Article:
I know printed manuals are old school and pretty much gone with the wind, but I still like having something with an index I can flip through. Books have hung on for hundreds of years because they are efficient. (I still have my copy of the Pan 6 manual on my shelf, though admittedly it’s been years since I cracked it open and it is no doubt is increasingly irrelevent.)

Second best would at least be pdf version of a manual, perhaps as a complement to the online help. But I know how much work that is for relatively few users probably.


I wonder if you mean the Panorama 3 manual, which really was the Panorama II manual plus a separate supplement.That was the last printed documentation that came “in the box” with Panorama.

It was possible to purchase printed Panorama 6 manuals, so maybe you do have one on the shelf. I say “manuals” plural because it wasn’t just one manual, but a set of seven different manuals that cost a few hundred dollars for the complete set (several thousand pages). Naturally very few users purchased even one volume of this set, which helped make the decision to completely discontinue printed manuals a no-brainer.

We got so many complaints that earlier printed and PDF versions of the manual were too long! Very discouraging after all the work that went into producing them. Of course the Panorama X documentation is actually even longer, but that is kind of disguised by the fact that there is no way to know the actual page count (I don’t even know what it is).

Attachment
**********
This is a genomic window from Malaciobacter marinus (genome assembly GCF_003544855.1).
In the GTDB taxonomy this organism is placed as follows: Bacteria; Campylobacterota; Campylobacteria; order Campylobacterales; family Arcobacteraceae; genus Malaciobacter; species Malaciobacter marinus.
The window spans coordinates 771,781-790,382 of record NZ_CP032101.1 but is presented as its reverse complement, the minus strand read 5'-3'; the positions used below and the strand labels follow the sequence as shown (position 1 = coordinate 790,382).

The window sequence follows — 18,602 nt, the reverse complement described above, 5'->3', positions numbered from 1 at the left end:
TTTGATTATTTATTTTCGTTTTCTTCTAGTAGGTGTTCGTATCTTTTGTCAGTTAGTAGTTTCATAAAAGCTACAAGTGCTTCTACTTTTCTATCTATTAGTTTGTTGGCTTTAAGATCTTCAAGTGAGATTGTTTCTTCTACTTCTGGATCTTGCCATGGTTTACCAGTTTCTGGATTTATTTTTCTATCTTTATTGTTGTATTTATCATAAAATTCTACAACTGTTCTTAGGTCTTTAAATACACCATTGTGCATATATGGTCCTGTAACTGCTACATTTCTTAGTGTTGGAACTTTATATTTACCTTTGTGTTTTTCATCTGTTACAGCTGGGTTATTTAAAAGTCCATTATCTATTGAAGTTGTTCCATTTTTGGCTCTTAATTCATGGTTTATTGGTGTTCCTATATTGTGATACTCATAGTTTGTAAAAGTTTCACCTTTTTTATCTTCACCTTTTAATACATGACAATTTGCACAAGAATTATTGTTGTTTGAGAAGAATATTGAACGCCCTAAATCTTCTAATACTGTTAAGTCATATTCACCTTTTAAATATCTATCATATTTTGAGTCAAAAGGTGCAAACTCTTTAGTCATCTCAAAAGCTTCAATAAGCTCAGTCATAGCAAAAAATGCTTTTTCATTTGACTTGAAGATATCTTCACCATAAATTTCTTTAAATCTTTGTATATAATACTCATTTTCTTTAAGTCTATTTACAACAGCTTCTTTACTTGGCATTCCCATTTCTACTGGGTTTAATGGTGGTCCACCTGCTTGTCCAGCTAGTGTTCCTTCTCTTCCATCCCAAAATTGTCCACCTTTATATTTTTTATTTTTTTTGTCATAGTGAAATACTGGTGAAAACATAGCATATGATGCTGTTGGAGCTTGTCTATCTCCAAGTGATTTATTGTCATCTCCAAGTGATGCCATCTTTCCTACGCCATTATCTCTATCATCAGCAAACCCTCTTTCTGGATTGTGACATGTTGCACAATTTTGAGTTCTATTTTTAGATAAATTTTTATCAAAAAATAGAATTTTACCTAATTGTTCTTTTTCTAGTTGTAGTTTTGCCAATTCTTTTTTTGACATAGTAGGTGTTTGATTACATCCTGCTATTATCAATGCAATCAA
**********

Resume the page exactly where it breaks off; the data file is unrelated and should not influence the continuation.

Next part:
For tech support, and here on this forum, it has been a godsend to be able to simply provide a direct URL link to a topic. Most users don’t want to read a book, they just want the answer to their immediate question, and now we can point them right to that. In the past we would have to point to a page number in a PDF file, and that would often engender the question “how do I get this PDF file?” “Where do I find that?” even though the PDF files were automatically installed with Panorama. Now that is no longer a problem.

By the way, I think perhaps an underappreciated advantage of Panorama X’s online documentation is the hundreds of animated illustrations. Can’t do that in a book or a PDF file. This combines the quick access and searchability of textual documentation with the “watch how it’s done” advantages of video. Creating hundreds of animated images took a lot of time, but I think it was well worth it.